Industry news out today trumpets a potential delivery shortfall by Airbus on their A320neo program, aiming specifically at those powered by the Pratt & Whitney GTF.  While the story doesn’t say anything about the source – we have reason to surmise the source is from India.  This is no surprise as India is the largest area of A320neo operations. Moreover, Indian airlines have been vocal in their complaints about aircraft.  Whether it was Air India and the 787, or the newer LCCs and their A320neos.  It’s just how they roll.

Perhaps it would help industry observers to take a look back, seven years ago, when then Airbus sales boss John Leahy presented the A320neo to the aviation industry media.  We videoed his presentation which was nearly 45 minutes.  It is a long one, but it provides a level of context people are forgetting about today.

The key takeaway here is that the A320neo has sold far better than even John Leahy hoped it would.  The engine makers built their own plans around the same numbers John Leahy had at the start of the program.   Industry demand for more of these aircraft caught everyone by surprise – the oil price spike added considerably to the momentum.

The pressure to deliver engines to match A320neo production was steep and grew steeper. Much steeper.  Demand exceeded supply from the start.  The engine makers were bringing cutting-edge technologies to the market.  The history of new aero engines has seen technology challenges time and again.  The push for improved fuel burn and lower noise requires a lot of specialized engineering.  People may have forgotten the engine challenges when the 747 first came out.  What is happening with the A320neo program is nothing new.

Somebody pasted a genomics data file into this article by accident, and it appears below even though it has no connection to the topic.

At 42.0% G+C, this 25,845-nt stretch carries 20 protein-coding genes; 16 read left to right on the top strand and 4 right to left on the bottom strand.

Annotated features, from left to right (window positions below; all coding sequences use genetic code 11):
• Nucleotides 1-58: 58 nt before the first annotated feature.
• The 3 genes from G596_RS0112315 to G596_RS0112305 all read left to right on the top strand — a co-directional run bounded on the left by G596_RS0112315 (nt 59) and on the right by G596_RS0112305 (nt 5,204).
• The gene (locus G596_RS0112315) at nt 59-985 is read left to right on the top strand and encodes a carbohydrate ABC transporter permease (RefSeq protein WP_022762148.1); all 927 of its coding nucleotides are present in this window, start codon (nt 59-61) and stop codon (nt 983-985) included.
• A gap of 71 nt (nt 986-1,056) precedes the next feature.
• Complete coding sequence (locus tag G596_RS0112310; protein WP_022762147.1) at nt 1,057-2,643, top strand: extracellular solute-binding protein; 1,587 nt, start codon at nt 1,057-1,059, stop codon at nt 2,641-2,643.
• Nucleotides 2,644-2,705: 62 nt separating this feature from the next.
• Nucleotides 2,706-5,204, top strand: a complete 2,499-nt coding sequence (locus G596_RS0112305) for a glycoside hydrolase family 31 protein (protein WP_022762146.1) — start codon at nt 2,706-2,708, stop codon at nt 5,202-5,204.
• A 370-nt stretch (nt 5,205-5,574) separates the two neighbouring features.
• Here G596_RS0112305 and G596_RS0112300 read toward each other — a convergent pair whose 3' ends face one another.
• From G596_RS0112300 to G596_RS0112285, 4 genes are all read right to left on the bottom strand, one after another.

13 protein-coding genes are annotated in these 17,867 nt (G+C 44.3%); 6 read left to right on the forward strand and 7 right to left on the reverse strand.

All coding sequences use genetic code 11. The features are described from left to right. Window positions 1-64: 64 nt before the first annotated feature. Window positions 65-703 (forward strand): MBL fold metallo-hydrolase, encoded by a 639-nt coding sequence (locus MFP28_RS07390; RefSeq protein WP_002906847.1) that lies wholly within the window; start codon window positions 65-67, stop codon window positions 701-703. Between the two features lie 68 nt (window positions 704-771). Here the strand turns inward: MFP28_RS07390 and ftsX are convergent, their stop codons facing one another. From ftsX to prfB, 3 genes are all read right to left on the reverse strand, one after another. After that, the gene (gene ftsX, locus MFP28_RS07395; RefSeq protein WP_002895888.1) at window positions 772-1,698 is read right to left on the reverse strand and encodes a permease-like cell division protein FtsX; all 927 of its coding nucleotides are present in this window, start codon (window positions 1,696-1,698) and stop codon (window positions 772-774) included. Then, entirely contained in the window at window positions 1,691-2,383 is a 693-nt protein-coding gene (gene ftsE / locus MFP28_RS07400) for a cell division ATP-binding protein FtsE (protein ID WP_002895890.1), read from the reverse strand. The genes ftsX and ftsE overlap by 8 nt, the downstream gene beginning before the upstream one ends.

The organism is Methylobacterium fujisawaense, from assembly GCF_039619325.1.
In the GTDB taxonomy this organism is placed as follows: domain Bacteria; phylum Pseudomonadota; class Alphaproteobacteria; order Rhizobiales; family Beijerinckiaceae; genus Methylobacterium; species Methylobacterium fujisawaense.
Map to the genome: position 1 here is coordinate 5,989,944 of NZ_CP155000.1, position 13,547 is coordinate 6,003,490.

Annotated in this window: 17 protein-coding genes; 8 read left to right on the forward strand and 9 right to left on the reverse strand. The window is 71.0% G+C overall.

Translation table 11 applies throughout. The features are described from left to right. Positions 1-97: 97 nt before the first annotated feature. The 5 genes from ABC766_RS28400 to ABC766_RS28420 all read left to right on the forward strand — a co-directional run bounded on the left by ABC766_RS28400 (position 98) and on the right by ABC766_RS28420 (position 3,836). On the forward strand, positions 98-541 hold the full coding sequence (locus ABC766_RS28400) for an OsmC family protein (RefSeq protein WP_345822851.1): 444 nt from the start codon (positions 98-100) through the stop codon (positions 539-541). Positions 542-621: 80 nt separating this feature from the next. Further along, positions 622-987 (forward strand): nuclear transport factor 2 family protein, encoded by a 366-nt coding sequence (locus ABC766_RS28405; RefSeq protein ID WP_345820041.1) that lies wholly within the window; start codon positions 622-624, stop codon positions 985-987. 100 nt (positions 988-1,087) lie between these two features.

John Leahy (15.30) in the video speaks about the crucial role engines bring to the program.  Have the engine makes covered themselves in glory? No. But they are charting new waters with these new engines. It would be naive to think the development of these new engines was going to be without hiccups.

The context to the possible delivery shortfall is that both engine markers on the A320neo program have been scrambling to deliver engines. Even Boeing’s MAX program has some “gliders” waiting for engines.  The delivery delays should not be a surprise – or even news.  The engine makers are struggling mightily to get their new technology solutions on the wing as fast as they can.  Their efforts have not been perfect.  But they have been doing a pretty good job, for example, when the engines are flying, they are delivering the substantial performance improvements promised. The current slower deliveries are not a shock.  The engine technology updates needed should also not be a surprise.

 

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